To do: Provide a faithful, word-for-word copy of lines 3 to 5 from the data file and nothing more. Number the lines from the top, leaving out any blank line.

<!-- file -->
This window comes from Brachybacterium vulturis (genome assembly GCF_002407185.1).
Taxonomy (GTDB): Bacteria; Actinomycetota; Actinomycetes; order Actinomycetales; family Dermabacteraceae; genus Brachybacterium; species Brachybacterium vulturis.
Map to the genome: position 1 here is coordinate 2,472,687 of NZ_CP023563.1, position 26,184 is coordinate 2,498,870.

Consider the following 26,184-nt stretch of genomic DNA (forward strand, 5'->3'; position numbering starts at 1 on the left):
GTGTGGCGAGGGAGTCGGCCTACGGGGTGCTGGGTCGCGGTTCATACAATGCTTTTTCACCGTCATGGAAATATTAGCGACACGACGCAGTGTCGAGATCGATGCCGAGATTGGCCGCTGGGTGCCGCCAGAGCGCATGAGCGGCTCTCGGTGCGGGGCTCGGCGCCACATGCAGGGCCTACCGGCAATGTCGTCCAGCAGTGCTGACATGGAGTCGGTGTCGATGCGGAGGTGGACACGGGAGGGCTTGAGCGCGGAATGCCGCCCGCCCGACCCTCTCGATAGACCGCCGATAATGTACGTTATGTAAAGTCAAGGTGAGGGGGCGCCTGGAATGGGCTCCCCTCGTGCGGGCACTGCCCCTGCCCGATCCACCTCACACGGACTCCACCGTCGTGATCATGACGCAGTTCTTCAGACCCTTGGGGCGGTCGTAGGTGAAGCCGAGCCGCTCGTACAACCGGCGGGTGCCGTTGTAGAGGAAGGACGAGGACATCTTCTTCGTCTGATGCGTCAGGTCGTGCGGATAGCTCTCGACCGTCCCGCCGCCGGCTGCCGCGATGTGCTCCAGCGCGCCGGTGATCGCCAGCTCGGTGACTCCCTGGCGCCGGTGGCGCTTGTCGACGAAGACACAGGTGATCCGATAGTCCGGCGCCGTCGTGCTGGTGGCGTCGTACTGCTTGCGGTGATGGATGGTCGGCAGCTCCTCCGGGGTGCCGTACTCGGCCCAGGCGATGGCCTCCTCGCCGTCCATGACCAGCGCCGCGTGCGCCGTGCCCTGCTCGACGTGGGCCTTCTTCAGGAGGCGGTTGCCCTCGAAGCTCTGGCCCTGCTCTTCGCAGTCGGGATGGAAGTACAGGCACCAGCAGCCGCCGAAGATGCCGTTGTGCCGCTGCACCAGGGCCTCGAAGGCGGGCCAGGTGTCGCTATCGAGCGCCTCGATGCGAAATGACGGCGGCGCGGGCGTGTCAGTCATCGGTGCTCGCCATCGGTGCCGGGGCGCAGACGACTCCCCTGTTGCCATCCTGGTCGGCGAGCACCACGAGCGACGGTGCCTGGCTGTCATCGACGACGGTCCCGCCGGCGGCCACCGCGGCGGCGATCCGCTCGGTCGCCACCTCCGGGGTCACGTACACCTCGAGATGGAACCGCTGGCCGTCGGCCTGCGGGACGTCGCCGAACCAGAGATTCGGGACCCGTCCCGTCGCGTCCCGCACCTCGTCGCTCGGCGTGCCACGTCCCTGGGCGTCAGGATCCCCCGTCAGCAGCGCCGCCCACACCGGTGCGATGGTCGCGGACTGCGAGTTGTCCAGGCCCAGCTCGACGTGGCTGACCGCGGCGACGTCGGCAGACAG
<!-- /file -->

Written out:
Map to the genome: position 1 here is coordinate 2,472,687 of NZ_CP023563.1, position 26,184 is coordinate 2,498,870.

Consider the following 26,184-nt stretch of genomic DNA (forward strand, 5'->3'; position numbering starts at 1 on the left):
GTGTGGCGAGGGAGTCGGCCTACGGGGTGCTGGGTCGCGGTTCATACAATGCTTTTTCACCGTCATGGAAATATTAGCGACACGACGCAGTGTCGAGATCGATGCCGAGATTGGCCGCTGGGTGCCGCCAGAGCGCATGAGCGGCTCTCGGTGCGGGGCTCGGCGCCACATGCAGGGCCTACCGGCAATGTCGTCCAGCAGTGCTGACATGGAGTCGGTGTCGATGCGGAGGTGGACACGGGAGGGCTTGAGCGCGGAATGCCGCCCGCCCGACCCTCTCGATAGACCGCCGATAATGTACGTTATGTAAAGTCAAGGTGAGGGGGCGCCTGGAATGGGCTCCCCTCGTGCGGGCACTGCCCCTGCCCGATCCACCTCACACGGACTCCACCGTCGTGATCATGACGCAGTTCTTCAGACCCTTGGGGCGGTCGTAGGTGAAGCCGAGCCGCTCGTACAACCGGCGGGTGCCGTTGTAGAGGAAGGACGAGGACATCTTCTTCGTCTGATGCGTCAGGTCGTGCGGATAGCTCTCGACCGTCCCGCCGCCGGCTGCCGCGATGTGCTCCAGCGCGCCGGTGATCGCCAGCTCGGTGACTCCCTGGCGCCGGTGGCGCTTGTCGACGAAGACACAGGTGATCCGATAGTCCGGCGCCGTCGTGCTGGTGGCGTCGTACTGCTTGCGGTGATGGATGGTCGGCAGCTCCTCCGGGGTGCCGTACTCGGCCCAGGCGATGGCCTCCTCGCCGTCCATGACCAGCGCCGCGTGCGCCGTGCCCTGCTCGACGTGGGCCTTCTTCAGGAGGCGGTTGCCCTCGAAGCTCTGGCCCTGCTCTTCGCAGTCGGGATGGAAGTACAGGCACCAGCAGCCGCCGAAGATGCCGTTGTGCCGCTGCACCAGGGCCTCGAAGGCGGGCCAGGTGTCGCTATCGAGCGCCTCGATGCGAAATGACGGCGGCGCGGGCGTGTCAGTCATCGGTGCTCGCCATCGGTGCCGGGGCGCAGACGACTCCCCTGTTGCCATCCTGGTCGGCGAGCACCACGAGCGACGGTGCCTGGCTGTCATCGACGACGGTCCCGCCGGCGGCCACCGCGGCGGCGATCCGCTCGGTCGCCACCTCCGGGGTCACGTACACCTCGAGATGGAACCGCTGGCCGTCGGCCTGCGGGACGTCGCCGAACCAGAGATTCGGGACCCGTCCCGTCGCGTCCCGCACCTCGTCGCTCGGCGTGCCACGTCCCTGGGCGTCAGGATCCCCCGTCAGCAGCGCCGCCCACACCGGTGCGATGGTCGCGGACTGCGAGTTGTCCAGGCCCAGCTCGACGTGGCTGACCGCGGCGACGTCGGCAGACAG